Mentality when playing competitive or multiplayer games is rarely thought about. We see the effects of playing them, good or bad, but rarely do we think about what to think while playing them. So when I decided to get back into Starcraft 2 after about 6 or so years of never playing it, I was acutely aware that the usual mentality of playing games would not work here.
Starcraft 2 is a real-time strategy game where you create, produce, and control a huge army from one of three different races to fight your opponent, until one of you wins by destroying their base. It also requires a ton of patience from within, as the basic controls and even moving the game camera around are foreign to someone like me who mostly plays first person and third person games. But that’s the thing; the game’s controls are hard for everyone starting out, and even for people who have played thousands of hours, they still slip up once in a while just due to how much multitasking is involved.
Even so, my mentality was toxic going in. Not to anyone else while playing (I’m not about that), but instead towards myself. I get controls early on in a game, mostly because the games I play don’t have the scope of working with producing an army along with the army themselves, and instead working with controlling a single character at all times. So when I messed up the most basic of commands repeatedly after days of playing, I felt defeated. Every single moment, I noticed 10 things going wrong, and if I looked back in a replay, it turns out it was 20 errors in those few seconds. My habitual self-hatred arose, repeatedly beating me down with toxic remarks like “why don’t you get this?” and “this should be easy”. I was downtrodden for the longest time, and I truly thought this game was beyond my reach, and actually harmful to my mental health.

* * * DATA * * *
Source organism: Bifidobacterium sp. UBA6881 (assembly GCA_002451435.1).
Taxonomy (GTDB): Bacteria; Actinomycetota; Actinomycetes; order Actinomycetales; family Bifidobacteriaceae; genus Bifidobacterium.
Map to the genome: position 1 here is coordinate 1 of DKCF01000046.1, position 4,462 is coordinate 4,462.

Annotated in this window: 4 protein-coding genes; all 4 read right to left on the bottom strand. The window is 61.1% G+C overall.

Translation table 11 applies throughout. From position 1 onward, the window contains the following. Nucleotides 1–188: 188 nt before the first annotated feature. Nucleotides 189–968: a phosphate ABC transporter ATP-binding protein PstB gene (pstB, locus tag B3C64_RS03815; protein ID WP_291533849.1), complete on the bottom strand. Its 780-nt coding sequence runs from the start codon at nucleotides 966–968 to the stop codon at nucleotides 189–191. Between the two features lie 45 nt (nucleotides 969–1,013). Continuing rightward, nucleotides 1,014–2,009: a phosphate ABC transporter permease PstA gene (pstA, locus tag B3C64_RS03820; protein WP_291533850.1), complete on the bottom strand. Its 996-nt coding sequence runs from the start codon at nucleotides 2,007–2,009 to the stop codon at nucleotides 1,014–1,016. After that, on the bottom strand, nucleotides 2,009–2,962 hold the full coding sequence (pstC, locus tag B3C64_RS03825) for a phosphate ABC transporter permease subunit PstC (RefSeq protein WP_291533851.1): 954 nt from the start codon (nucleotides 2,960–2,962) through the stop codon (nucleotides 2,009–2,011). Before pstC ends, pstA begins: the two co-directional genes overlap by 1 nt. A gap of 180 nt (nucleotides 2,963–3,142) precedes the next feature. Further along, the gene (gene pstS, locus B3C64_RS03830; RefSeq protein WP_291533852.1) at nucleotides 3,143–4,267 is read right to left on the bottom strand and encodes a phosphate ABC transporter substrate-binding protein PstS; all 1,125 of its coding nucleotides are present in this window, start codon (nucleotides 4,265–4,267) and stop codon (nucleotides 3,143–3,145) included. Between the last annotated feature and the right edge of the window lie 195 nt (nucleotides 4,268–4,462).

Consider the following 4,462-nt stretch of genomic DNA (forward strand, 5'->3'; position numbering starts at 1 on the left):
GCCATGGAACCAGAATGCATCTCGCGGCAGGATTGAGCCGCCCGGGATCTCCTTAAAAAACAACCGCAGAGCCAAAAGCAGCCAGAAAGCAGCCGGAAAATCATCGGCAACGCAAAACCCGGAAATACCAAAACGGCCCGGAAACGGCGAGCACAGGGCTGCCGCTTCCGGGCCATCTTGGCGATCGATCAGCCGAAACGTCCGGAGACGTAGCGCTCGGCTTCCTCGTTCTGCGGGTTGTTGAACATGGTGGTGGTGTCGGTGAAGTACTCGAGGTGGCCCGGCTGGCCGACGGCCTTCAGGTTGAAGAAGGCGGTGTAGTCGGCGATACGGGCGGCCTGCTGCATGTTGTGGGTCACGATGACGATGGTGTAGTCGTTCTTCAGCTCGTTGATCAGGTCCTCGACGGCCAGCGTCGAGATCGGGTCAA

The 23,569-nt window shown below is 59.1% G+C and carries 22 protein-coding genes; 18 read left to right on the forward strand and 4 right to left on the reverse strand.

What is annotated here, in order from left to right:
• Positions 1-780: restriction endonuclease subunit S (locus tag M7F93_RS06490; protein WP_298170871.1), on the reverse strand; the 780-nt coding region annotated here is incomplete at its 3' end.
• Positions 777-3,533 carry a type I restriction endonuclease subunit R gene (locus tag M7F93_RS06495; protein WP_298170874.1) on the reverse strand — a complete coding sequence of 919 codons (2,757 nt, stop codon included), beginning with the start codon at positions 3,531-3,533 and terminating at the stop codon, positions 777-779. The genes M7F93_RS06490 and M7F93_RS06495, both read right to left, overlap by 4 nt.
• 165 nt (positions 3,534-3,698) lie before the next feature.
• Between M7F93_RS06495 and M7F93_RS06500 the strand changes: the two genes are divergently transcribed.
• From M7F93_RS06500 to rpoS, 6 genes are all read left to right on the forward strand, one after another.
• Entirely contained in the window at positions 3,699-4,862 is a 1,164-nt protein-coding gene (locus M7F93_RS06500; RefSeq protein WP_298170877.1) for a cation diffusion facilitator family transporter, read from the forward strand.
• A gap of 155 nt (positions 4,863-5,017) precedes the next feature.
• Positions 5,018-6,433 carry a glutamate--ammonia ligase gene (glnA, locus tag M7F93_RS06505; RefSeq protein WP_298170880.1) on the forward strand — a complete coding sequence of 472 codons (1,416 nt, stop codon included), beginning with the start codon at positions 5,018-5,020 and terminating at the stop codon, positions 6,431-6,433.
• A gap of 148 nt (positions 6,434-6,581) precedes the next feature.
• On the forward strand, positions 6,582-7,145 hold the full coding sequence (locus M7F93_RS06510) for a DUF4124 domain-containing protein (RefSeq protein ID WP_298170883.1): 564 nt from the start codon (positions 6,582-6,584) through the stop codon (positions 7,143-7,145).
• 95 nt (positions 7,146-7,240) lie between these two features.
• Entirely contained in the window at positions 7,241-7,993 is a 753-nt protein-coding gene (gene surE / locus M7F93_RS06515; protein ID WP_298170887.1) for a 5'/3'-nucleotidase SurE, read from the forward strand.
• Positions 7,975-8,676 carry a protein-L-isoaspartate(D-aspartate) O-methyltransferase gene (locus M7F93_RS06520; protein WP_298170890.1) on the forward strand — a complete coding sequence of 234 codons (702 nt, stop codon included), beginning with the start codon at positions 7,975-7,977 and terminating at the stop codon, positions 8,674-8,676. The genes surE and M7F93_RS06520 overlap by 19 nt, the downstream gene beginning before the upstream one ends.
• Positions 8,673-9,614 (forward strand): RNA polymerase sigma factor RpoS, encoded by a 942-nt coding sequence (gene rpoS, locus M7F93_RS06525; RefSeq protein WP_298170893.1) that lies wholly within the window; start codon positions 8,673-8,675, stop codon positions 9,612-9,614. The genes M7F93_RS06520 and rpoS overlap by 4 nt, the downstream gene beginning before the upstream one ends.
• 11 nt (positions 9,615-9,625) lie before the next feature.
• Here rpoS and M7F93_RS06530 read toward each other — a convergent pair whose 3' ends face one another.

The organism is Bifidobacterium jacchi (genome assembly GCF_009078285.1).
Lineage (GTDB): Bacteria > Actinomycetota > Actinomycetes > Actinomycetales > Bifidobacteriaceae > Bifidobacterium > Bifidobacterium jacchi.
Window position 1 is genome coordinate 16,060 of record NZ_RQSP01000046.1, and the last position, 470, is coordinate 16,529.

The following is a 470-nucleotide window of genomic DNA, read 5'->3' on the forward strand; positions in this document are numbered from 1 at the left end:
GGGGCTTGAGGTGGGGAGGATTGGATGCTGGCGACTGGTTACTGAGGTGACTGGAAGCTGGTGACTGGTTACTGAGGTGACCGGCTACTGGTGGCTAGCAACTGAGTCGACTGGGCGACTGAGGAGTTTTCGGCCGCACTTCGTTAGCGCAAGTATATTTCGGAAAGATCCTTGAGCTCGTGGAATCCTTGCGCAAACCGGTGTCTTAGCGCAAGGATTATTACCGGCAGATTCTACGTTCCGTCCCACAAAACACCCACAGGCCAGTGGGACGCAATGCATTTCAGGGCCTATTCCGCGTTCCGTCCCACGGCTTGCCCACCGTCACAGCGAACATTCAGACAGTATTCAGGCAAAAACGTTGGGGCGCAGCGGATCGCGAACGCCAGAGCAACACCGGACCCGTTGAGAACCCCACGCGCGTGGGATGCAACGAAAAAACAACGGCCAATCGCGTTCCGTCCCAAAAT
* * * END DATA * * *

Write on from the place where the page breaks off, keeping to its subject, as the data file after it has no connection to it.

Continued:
Luckily, the community on Discord is insanely supportive, but none are as supportive as Starcraft community veteran and generally awesome guy, Sean Plott, a.k.a “Day9”. Throughout his “Newbie Tuesday” series of videos, dedicated to helping out the new players in Starcraft 2, he mentions the importance of counting on failure to become better, along with not needing to improve in huge steps. In fact, he loathes the idea of “newbies” winning too much, as he calls it an “addiction” that can break your focus on improving in the game. He invites losses in Starcraft 2 and his charismatic energy and jovial tone while doing so is infectious, even to someone like me who has been chronically afraid of failure for most of my life.
And in a sudden light bulb moment, I realized that it wasn’t the game being too difficult for my slow brain to comprehend, but instead it was my self-doubt getting in the way of me having fun playing the game while also learning more about how to be better. But it didn’t stop there. I realized that Day9’s sage advice for Starcraft 2 is not limited only to this difficult, but enjoyable game. Inviting failure and learning next time, along with having small adjustments and milestones can work in life, and I think if I never got back into Starcraft 2 and had it kick my ass this bad, I wouldn’t have found out a path out of this horrible mindset festering within me.
It’s been nearly a week since this new state of mind, and I honestly never felt better. I just hope it lasts. But as Day9 says, “focus on one problem at a time”. If I feel like I’ll fail, then I know that I have the key to succeed and fail in a different way next time. And like the best of the best in Starcraft 2, even the best in other walks of life mess up now and then. I guess it’s time to mess up more!